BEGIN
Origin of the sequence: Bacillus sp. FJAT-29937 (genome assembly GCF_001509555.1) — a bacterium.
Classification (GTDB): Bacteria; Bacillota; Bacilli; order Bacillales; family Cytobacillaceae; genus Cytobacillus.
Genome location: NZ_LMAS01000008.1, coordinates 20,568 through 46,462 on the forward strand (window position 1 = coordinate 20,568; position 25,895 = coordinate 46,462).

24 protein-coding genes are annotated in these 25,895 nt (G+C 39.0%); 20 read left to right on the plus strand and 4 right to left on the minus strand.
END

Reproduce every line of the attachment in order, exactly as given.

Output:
Origin of the sequence: Bacillus sp. FJAT-29937 (genome assembly GCF_001509555.1) — a bacterium.
Classification (GTDB): Bacteria; Bacillota; Bacilli; order Bacillales; family Cytobacillaceae; genus Cytobacillus.
Genome location: NZ_LMAS01000008.1, coordinates 20,568 through 46,462 on the forward strand (window position 1 = coordinate 20,568; position 25,895 = coordinate 46,462).

24 protein-coding genes are annotated in these 25,895 nt (G+C 39.0%); 20 read left to right on the plus strand and 4 right to left on the minus strand.